While Indian food does consist of curries, rice and a wide variety of spices, the food is much more diverse. Indian chefs use dals (purees of beans), fruits, vegetables, breads and an assortment of meats to create delicate scents and exciting flavors to entice the senses.
Indian Food: North vs. South
In many countries, the food varies according to geography. India is no different. With its huge, towering mountains, fertile river valleys, arid plateaus and hot, humid coasts, it”s no wonder Indian food is as diverse as its geography.
In the north, the weather varies from an oppressive heat to a teeth-chattering cold. To deal with such variations in weather, the food in northern India is rich and heavy, using meats, breads and a variety of spices that will tantalize the tongue without being too spicy.
Northern Indian food also tends to be drier because soupy sauces are difficult to eat with bread. In contrast, the south has more soupy dishes because the rice can soak up the sauce.
In the south, the weather is much more consistent. For most of the year, the south is hot, and, therefore, much more conducive to growing rice. Due to the heat, social mores and availability of food, fruits, vegetables and fish are eaten more often than meat.
In fact, Brahmin (the Hindu priestly caste) are strict vegetarians. However, in certain coastal regions, they are known to consume an abundance of fish. Spices are also used heavily in southern India, and the food is spicier than in the northern region.
Chutney is a condiment made of fruit, vinegar, sugar and spices. It is often served along with curry recipes. All types of chutneys, from cucumber to mango chutney, and pickle relishes are particularly popular in the Andhra Pradesh region of India, where you can find delicious Tandoori dishes and some of the hottest food in the country.
Spices are vital to Indian cooking, regardless of region. In a country where such a large population is vegetarian and so many are poor, the flavoring of food has become an art. Most Indian kitchens have a spice box, known as a masala dabba. In this spice box is a variety of spices used to tenderize meat and to add heat, color, flavor and more. The Indian chef knows how to use every one of her spices, sprinkling just enough to create a noticeable but not overbearing flavor.In the north, you”ll find cumin, turmeric, coriander, garam masala and red chili powder used frequently in Indian cooking. In the south, mustard seeds, fenugreek seeds, curry leaves and whole red chilies are more commonly used in Indian recipes.Many Indian recipes also call for nutmeg, cinnamon, saffron and cardamom. Each dish calls for a different combination of spices to create a unique flavor.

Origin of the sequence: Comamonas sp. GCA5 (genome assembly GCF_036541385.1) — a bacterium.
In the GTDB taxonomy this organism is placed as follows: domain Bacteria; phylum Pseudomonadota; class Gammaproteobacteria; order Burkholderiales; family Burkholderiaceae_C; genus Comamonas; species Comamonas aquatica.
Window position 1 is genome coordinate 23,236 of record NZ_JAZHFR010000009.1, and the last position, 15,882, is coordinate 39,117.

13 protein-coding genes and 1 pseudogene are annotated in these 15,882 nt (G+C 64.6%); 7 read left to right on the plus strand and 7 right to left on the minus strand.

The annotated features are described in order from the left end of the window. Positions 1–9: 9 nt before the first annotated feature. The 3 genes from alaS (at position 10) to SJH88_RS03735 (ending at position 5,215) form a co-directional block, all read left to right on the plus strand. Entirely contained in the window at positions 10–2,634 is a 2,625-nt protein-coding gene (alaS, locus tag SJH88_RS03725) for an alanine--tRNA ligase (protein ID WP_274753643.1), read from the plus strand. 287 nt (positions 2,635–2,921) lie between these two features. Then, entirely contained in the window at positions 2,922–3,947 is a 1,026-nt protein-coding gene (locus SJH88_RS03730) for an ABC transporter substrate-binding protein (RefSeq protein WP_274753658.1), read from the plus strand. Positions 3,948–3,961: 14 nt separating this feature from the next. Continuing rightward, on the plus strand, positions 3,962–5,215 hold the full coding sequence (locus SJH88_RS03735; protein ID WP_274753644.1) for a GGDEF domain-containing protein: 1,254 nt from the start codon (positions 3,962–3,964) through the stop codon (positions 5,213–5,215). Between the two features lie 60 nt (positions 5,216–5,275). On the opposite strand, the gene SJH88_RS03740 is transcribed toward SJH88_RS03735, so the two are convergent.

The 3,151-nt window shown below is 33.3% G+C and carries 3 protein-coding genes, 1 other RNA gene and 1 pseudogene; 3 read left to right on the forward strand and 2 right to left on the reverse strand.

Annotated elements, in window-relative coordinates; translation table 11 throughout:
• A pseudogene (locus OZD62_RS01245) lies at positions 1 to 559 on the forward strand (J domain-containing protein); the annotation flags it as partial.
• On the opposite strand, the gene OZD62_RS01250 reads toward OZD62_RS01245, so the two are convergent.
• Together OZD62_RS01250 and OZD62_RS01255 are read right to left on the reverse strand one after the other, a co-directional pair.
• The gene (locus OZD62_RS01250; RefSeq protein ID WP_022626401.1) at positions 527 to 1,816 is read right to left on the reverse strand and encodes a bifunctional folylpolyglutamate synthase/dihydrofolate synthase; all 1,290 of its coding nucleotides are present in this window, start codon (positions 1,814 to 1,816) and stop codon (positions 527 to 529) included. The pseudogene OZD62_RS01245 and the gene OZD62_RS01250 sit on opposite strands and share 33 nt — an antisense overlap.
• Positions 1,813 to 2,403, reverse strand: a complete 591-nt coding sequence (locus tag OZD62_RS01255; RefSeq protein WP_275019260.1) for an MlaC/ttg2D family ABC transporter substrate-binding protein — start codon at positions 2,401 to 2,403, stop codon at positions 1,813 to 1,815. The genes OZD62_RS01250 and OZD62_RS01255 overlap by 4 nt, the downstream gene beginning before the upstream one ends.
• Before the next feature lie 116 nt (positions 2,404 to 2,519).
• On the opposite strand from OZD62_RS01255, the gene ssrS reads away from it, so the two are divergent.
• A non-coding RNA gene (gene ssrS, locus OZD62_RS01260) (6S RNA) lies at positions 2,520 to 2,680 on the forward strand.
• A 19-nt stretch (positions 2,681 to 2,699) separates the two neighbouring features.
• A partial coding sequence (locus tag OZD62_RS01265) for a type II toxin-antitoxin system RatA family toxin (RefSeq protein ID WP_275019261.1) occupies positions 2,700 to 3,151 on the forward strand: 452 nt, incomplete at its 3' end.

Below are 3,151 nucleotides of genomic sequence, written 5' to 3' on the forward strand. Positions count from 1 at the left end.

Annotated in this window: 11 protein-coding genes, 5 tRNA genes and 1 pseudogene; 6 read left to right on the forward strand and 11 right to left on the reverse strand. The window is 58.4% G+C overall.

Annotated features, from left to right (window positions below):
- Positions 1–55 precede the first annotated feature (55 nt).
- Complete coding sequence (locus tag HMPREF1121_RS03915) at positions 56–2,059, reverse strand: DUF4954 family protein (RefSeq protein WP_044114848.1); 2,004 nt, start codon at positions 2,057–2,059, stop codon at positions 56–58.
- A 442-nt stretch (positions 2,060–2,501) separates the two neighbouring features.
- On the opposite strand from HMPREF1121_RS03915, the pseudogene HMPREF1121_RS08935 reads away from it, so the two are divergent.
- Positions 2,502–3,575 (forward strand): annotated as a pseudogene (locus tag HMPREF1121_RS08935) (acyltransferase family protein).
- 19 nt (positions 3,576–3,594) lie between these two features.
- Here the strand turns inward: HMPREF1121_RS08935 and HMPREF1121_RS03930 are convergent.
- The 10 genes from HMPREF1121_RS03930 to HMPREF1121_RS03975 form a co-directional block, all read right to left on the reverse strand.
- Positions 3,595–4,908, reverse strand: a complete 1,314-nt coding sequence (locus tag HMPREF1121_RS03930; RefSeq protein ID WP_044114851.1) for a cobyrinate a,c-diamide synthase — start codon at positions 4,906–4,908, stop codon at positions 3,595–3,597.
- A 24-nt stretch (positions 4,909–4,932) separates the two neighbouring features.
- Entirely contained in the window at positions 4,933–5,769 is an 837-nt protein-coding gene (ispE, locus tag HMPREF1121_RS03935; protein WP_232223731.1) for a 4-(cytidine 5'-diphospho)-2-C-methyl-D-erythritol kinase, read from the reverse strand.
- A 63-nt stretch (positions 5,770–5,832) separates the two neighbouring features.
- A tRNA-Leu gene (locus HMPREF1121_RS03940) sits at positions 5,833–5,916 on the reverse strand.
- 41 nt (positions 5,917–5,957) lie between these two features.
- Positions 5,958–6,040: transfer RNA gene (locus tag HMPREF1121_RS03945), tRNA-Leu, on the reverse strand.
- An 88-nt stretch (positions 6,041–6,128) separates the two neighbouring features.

Adding Flavor to Indian Foods
In addition to spices, a variety of oils are used in Indian cooking. Ghee (clarified butter) is commonly used for frying or seasoning because it can take very high temperatures without becoming rancid (unlike virgin oil). You only need a small amount of ghee to add a lot of flavor. In addition to ghee, mustard, coconut and sesame oil are used.Chutneys (spicy condiments made from fruits, vegetables, vinegar and a variety of spices) are also used to complement an Indian meal, adding freshness, flavor and balance.
When in India
In Sanskrit, the phrase “Atithi Devo Bhava” or “the guest is truly your god” is an aphorism for Indian hospitality. Regardless of how poor they may be, to Indians, it is an honor to share their meals with guests.
Many Indian dishes are elaborate masterpieces, even if the only ingredients are lentils, yogurt and a variety of spices. In fact, many Indian dishes require a day of preparation, cutting vegetables, soaking beans, pounding spices or just sitting by the fire as the food slowly cooks. However, not all dishes are complicated or time-consuming. Some Indian dishes are quick and simple.
Pork and Beef in Indian Cuisine
A majority of Indians are either Hindu or Muslim. In Hinduism, the cow is considered sacred, while in Islam, the pig is considered dirty. Therefore, beef and pork are not normally eaten. Indian cooking uses chicken or lamb instead or no meat at all.
Eating Indian Food
Indian food is traditionally served on a thali (a metal plate or banana leaf). On this tray are a collection of small bowls, each filled with a curry or other side dish. The middle of the thali is filled with a mound of rice or bread, depending on the region.Indian food is traditionally eaten with the hands, although utensils such as forks and spoons are acceptable. The reasoning behind using your hands is that eating is considered very sensual and food should be enjoyed with as many senses as possible.